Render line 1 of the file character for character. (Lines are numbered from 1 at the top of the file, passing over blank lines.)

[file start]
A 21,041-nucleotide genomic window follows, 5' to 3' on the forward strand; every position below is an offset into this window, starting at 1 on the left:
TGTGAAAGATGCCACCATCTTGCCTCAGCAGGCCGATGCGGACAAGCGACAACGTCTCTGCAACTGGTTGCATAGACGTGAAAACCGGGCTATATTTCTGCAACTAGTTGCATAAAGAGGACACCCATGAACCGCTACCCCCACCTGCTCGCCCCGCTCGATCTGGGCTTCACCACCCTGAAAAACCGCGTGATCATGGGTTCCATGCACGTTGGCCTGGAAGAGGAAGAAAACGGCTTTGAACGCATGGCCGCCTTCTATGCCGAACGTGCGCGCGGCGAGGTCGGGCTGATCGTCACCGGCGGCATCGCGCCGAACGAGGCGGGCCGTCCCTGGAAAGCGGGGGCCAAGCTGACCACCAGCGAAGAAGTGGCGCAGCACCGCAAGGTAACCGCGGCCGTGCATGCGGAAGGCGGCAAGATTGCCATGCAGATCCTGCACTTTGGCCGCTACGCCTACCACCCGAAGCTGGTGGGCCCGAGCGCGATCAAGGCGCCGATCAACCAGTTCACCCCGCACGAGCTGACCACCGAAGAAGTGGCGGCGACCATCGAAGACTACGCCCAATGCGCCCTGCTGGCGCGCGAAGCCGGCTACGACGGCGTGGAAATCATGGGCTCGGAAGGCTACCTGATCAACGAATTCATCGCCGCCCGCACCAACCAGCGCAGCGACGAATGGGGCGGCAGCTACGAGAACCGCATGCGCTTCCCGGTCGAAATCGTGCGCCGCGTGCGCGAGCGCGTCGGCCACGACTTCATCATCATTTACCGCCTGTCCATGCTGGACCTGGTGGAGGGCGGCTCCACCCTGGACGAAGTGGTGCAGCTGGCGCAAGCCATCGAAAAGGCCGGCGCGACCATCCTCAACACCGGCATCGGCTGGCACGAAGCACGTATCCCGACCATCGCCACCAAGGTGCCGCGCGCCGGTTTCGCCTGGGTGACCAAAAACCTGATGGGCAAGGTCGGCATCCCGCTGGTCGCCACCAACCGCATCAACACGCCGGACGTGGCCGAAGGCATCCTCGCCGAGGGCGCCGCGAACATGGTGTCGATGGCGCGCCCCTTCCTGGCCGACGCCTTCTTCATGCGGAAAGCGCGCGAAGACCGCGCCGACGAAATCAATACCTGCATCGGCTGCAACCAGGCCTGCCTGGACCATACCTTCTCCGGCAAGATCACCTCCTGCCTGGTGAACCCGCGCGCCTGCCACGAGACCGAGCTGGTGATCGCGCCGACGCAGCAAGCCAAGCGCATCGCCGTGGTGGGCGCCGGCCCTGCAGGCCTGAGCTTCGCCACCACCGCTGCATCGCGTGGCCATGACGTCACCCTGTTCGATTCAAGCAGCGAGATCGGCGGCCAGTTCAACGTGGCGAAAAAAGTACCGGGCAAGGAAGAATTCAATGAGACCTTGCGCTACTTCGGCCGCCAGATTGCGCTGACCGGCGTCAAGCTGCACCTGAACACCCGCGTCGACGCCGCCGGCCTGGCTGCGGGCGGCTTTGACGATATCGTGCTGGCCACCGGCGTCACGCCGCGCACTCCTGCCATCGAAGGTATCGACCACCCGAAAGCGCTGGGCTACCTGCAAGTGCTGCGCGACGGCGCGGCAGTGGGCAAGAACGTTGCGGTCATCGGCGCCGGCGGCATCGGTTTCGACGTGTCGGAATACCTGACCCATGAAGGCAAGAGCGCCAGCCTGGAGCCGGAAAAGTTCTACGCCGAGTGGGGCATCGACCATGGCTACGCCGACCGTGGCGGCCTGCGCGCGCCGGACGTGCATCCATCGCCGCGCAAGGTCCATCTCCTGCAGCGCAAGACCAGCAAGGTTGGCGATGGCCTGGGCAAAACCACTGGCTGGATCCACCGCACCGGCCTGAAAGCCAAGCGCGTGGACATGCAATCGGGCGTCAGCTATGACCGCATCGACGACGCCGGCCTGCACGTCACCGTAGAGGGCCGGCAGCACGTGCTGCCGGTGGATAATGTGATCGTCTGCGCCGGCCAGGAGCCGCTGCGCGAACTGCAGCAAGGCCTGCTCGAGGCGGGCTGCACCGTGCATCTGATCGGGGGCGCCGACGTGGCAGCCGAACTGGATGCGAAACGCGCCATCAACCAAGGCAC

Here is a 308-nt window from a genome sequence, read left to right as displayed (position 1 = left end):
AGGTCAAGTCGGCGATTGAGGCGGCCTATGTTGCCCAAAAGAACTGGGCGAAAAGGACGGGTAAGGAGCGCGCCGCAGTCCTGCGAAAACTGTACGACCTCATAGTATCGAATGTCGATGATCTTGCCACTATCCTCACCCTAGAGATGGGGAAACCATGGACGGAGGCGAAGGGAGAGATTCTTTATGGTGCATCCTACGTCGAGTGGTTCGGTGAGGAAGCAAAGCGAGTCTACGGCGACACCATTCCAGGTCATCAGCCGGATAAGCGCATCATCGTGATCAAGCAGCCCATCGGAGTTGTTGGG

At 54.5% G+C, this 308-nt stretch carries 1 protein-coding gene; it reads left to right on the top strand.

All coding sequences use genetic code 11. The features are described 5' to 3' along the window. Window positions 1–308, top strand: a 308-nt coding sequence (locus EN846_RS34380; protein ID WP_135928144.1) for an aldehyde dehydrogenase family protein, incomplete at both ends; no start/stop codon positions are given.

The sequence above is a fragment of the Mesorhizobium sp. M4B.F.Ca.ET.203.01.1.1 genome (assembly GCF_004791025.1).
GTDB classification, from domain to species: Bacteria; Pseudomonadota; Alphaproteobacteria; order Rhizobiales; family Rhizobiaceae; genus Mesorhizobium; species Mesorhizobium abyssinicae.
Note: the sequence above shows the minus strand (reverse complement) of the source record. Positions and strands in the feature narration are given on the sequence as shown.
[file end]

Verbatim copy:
A 21,041-nucleotide genomic window follows, 5' to 3' on the forward strand; every position below is an offset into this window, starting at 1 on the left: